CRAWLER’S CHAOS: The Beast Within (1982)

This old gem is written by Tom (Child’s Play) Holland and directed by Philippe Mora (Howling II & III) and is a nice little curio, which is well worth seeing if you get the chance. We start with a just married couple (Ronny Cox and Bibi Besch) driving at night through the traditional USA dark woodland roads, talking about nothing in particular. Cut scene to an old house and an unseen creature in the basement escapes its shackles – similar to Castle Freak. Soon enough, as the groom wanders off to a gas station, the bride is attacked whilst walking her dog under the 80’s fashion full moon with the great misty effects we all love, accompanied by Hammer style music courtesy of Les Baxter. The groom finds her barely alive and moaning like a porno soundtrack whilst nude and covered in leaves.

We jump forwards seventeen years, and the couple’s son (she was pregnant by her attacker) Michael is undergoing various tests because something is changing within him; he may be taking after his father. Our first meeting with Michael is in his own dream sequence dressed as a high school jock wandering in an old house… perhaps it is that one. The cellar door is being smashed from inside and we then discover the sickest thing in this shocker – the kid simply cannot act! Do you remember Stephen Lack from Dave’s previous Scanners review? This kid at times is Lack junior with monotone delivery, etc. The couple return to the small town from 17 years ago to hopefully trace the father’s roots and find some answers. The place consists of loud drawl southerner folks and bumbling idiots, but they do find an old newspaper about a murder. Aha! Not so bumbling, for some of the people are hiding something; discussing the couple. Meanwhile, the local sheriff says the murder was done by an animal.

Back at the hospital, Michael is gone. He’s driving about looking like a sweaty crack head. A chapter heading comes up – The First Night. He finds the house from his dream; what follows is quite an eerie discussion as Michael talks to the creature through the floorboards, and it answers in a distorted echoed senseless voice, similar to some of the sound effects in John Carpenter’s The Thing. This scene ticks all the boxes and you finally realise this film may be special; even his acting has improved. Michael ventures in with an everlasting match flame but can’t seem to find the creature.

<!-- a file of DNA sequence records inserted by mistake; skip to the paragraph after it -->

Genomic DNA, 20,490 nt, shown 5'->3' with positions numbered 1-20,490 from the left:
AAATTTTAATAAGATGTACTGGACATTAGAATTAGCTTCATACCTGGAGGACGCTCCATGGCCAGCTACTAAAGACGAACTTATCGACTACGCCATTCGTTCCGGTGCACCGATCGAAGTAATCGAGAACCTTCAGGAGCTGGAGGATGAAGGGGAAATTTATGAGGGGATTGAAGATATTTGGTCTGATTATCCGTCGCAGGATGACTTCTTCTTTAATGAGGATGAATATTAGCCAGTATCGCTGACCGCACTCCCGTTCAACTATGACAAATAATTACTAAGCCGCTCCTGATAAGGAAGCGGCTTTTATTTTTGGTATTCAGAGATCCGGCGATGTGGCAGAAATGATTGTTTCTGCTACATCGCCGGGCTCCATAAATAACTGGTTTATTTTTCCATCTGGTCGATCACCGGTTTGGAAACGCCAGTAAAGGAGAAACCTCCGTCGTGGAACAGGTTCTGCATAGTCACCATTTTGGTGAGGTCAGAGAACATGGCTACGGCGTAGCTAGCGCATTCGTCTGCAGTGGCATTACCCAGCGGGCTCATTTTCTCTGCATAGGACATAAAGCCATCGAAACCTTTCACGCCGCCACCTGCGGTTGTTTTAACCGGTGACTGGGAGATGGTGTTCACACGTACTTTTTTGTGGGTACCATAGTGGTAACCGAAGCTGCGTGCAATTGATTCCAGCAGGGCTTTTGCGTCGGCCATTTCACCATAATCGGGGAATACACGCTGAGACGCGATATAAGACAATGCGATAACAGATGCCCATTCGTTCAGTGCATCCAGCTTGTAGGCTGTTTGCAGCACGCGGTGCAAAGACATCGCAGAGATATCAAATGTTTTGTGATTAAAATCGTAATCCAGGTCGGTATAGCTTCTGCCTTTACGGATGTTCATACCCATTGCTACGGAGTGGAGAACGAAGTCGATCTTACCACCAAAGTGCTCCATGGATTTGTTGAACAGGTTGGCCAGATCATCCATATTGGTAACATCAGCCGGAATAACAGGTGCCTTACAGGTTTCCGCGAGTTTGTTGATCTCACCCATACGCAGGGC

The film then starts to pick up the pace as he kills various people with sharp teeth and constantly returns to the hospital. Let me break off to just say that this film is a lost gem. It uses its characters well enough and the tension is balanced and never corny. Even the cookie cutter girl who falls in love with Michael has some good scenes, like a walk in the forest with him. Though it’s daytime, he has the look of someone about to kick off. They kiss and a dog presents them with a severed arm, ala the opening scene in Fulci’s The New York Ripper – though this came first. No duck talking psychos here, but the girl’s rather mad daddy shows up with the police: “Damn you girl!” and “You stay away from my little girl!” The police dig up about 36 human skeletons in the forest, perhaps from the local graveyard or taken from the local morgue. Plot thickener: some bones have gnaw marks on them. Michael goes off the wall again, and the film then adds a twist when confronted by some wino called Tom. It seems his daddy is kind of possessing him and wants… nope, I’m not spoiling this, trust me.

There’s an inventive killing when Dexter the mortician is embalmed alive, and there’s also a show stopping electrocution. What I love about it is how you think you’re watching a werewolf flick, and then the rug is pulled from under you. The video sleeve states, and I quote “Transformation scenes comparable to those in The Thing and The Howling.” This is a bold statement hard to live up to, so I sat quite bewildered that when Michael kills he only has mad eyes and big teeth. Then the build up to the finale kicks in, and oh my god, I was gasping at the amount of latex balloons – it is well worth the wait!

Flawed in places by some bad acting and predictable small town folks, The Beast Within is a tight show with very good production values, and it seriously needs a big release on a good label and not simply double billed on an MGM DVD; a special release with any extras would be worthwhile.

out of

©2010 – 2011 Cinematic Horror Archive, Dave J. Wilson – All work is the property of the credited author(s) and may not be reprinted or reproduced elsewhere without permission.



Some notes on older reviews I wrote:

I recently watched The Sorceress, an old 80’s sword fantasy flick, and laughed when I heard snippets from the music in Battle Beyond the Stars; though I don’t think the movie has any connection to Roger Corman’s team. Also, Scatman (The Rats, The Shining) Crothers turned up in Black Belt Jones alongside Jim Kelly and the little teen lad from The Omega Man. He wore a bad wig and tried his hand at martial arts, but at least he wasn’t doing his Uncle Tom act.

Just thought I’d mention those discoveries.


One Response to “CRAWLER’S CHAOS: The Beast Within (1982)”

  1. Mysteriron N. Cognito Says:

    Who needs master thespians when you have top notch bladder effects? The real shocker about this movie was that Tom the wino was not in fact played by Sid Haig and instead by some other weird looking character actor dude even though I was convinced it was him. Creepiest of all; maybe there’s a whole underbelly of vaguely similar looking obscure character actors that could be mistaken for Haig lurking in obscure movies like The Beast Within. Makes ya think; don’t it?

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